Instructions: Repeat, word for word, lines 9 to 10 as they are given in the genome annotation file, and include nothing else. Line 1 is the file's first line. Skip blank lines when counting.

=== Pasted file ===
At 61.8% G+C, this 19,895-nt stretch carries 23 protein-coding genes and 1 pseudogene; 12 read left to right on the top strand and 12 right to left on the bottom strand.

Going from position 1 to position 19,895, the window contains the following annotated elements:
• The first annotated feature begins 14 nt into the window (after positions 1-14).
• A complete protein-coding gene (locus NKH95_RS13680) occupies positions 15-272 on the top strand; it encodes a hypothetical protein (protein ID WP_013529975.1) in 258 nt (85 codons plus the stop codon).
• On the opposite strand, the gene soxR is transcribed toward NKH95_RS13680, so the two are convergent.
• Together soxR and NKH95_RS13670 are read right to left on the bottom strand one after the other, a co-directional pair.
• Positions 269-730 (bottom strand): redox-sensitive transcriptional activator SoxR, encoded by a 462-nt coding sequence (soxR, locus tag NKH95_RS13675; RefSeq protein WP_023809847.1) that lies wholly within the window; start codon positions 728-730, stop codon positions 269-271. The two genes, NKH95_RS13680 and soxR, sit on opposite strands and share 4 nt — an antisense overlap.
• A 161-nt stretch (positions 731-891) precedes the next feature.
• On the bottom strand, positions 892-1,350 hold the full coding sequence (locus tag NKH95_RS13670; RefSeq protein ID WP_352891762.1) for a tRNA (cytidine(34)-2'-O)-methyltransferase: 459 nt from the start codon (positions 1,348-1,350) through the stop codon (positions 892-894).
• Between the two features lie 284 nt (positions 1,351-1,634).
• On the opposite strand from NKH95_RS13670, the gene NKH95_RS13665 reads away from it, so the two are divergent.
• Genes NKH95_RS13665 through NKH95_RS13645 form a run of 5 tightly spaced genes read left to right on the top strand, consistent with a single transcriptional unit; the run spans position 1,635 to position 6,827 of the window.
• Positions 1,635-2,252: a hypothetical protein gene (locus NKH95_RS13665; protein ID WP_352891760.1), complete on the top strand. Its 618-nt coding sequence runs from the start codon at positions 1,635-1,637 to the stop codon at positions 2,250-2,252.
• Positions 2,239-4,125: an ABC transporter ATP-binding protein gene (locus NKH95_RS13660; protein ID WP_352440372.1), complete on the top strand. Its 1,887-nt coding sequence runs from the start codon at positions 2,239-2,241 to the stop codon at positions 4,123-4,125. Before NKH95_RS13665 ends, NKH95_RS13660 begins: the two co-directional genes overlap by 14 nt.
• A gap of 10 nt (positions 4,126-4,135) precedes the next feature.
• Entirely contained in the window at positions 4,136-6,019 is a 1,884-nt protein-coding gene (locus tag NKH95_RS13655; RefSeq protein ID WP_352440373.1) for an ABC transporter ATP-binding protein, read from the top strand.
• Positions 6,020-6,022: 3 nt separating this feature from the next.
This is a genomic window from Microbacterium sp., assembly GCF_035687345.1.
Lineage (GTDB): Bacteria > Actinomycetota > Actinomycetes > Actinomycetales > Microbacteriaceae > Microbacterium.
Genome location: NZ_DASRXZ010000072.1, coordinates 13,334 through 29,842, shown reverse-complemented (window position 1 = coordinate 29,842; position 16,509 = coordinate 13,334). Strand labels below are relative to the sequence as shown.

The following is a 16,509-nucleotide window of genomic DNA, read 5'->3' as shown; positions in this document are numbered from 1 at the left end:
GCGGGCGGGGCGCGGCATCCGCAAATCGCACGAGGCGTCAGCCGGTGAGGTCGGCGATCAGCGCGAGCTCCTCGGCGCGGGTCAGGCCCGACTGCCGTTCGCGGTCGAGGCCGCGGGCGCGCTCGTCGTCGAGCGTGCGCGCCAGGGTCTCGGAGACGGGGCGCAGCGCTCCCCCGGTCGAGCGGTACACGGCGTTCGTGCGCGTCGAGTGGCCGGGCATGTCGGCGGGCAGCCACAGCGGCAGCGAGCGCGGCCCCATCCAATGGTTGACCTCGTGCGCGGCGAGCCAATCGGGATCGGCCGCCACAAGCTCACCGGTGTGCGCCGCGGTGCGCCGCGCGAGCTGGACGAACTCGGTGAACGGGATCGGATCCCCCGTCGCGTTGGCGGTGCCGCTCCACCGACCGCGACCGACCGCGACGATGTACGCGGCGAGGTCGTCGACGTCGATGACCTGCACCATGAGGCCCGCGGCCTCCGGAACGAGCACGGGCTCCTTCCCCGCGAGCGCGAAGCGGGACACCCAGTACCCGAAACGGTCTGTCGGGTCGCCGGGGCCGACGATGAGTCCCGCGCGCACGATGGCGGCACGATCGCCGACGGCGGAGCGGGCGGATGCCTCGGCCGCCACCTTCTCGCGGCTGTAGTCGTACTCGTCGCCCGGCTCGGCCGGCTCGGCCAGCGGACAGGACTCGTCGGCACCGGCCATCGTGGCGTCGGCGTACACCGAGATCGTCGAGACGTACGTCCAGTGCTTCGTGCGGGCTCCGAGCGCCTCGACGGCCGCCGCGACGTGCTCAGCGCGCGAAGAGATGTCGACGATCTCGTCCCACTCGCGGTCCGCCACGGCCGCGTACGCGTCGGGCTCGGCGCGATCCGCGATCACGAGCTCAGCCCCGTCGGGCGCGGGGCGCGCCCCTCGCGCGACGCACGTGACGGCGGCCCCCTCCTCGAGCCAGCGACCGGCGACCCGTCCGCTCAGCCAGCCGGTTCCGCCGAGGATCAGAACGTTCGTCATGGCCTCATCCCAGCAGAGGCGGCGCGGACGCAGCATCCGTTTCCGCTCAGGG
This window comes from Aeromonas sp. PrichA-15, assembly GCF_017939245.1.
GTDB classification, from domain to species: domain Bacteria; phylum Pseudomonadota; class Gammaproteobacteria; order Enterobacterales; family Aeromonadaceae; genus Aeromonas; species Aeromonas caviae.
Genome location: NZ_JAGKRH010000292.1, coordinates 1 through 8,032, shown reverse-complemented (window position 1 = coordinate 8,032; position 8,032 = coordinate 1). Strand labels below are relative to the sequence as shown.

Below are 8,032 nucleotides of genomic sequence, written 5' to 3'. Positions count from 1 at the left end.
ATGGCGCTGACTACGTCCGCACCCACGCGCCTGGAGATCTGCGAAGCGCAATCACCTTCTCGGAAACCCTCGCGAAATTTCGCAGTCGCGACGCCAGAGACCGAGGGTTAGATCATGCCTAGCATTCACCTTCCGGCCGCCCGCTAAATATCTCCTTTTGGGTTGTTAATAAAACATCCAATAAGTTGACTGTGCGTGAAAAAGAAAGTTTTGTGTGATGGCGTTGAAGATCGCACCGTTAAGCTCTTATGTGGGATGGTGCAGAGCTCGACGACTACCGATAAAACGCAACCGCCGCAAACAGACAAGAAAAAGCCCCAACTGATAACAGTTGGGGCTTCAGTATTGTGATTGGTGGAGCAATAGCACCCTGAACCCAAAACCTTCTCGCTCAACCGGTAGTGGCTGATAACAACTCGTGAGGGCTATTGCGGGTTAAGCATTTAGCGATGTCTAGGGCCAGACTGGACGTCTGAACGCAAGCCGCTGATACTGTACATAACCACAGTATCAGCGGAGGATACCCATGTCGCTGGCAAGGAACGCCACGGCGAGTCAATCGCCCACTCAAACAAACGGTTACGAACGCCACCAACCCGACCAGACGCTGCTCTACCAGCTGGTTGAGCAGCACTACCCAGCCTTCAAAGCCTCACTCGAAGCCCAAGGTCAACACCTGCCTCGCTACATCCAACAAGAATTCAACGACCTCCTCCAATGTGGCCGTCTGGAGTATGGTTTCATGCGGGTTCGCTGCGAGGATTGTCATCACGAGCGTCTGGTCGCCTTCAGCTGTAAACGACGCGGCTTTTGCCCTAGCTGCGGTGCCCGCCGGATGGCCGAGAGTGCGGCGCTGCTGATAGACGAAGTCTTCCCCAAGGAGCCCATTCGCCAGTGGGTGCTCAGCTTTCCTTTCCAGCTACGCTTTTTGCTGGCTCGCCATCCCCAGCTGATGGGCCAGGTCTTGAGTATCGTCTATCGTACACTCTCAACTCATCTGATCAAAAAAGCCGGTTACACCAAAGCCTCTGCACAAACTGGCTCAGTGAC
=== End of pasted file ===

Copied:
• On the bottom strand, positions 892-1,350 hold the full coding sequence (locus tag NKH95_RS13670; RefSeq protein ID WP_352891762.1) for a tRNA (cytidine(34)-2'-O)-methyltransferase: 459 nt from the start codon (positions 1,348-1,350) through the stop codon (positions 892-894).
• Between the two features lie 284 nt (positions 1,351-1,634).